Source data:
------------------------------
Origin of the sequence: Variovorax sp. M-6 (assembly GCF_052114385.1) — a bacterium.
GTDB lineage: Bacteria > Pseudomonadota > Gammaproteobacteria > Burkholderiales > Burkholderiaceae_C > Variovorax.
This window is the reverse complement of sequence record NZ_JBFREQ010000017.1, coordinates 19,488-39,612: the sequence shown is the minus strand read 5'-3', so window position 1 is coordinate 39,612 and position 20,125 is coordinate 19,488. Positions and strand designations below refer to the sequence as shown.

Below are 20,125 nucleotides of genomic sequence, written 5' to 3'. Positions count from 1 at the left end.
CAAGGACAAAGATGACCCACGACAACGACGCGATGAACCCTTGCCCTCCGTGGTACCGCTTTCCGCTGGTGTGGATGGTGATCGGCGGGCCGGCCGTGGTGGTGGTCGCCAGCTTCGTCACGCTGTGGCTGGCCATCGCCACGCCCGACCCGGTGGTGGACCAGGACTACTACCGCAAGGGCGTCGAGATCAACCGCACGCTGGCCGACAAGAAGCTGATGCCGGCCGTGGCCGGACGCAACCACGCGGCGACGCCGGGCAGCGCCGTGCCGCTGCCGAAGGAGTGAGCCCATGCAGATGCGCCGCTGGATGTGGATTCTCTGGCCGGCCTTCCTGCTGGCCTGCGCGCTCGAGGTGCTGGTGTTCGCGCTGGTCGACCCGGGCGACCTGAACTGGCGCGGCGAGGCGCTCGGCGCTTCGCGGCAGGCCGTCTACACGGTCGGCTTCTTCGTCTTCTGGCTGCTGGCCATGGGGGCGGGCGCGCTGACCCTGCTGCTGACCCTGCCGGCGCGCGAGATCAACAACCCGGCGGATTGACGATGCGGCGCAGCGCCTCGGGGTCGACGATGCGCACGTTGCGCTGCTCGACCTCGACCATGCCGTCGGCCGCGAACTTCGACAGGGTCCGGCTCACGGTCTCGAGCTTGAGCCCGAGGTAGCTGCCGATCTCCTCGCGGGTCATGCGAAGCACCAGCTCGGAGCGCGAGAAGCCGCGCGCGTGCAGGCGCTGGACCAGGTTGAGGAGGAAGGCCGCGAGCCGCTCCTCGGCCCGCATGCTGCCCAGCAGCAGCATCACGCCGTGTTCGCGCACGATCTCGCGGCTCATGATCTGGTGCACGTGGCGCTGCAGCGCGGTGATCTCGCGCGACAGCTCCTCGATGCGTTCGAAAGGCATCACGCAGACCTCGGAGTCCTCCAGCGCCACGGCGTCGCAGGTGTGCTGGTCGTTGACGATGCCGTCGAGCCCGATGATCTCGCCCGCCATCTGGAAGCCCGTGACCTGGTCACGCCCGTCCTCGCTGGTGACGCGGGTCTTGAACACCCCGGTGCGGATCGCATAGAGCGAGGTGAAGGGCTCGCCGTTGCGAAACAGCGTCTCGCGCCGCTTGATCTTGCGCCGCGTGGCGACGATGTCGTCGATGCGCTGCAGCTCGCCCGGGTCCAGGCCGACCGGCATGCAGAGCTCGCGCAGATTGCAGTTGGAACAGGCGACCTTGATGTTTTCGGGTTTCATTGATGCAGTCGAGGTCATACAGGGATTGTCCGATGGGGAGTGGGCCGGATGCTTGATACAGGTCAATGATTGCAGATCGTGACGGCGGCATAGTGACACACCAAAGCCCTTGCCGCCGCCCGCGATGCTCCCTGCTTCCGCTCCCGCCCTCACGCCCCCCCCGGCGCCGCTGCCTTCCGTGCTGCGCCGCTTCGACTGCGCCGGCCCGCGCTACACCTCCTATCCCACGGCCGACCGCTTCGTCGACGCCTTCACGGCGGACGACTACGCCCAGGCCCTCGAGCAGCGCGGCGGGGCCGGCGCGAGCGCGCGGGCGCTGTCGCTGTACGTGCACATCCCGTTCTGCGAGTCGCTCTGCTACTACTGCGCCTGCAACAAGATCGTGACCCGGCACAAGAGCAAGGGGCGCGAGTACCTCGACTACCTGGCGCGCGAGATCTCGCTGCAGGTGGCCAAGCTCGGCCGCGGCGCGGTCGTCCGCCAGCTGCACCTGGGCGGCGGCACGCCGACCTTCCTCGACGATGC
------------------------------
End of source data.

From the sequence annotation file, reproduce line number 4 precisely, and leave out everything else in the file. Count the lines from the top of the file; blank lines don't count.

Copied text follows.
Below are 20,125 nucleotides of genomic sequence, written 5' to 3'. Positions count from 1 at the left end.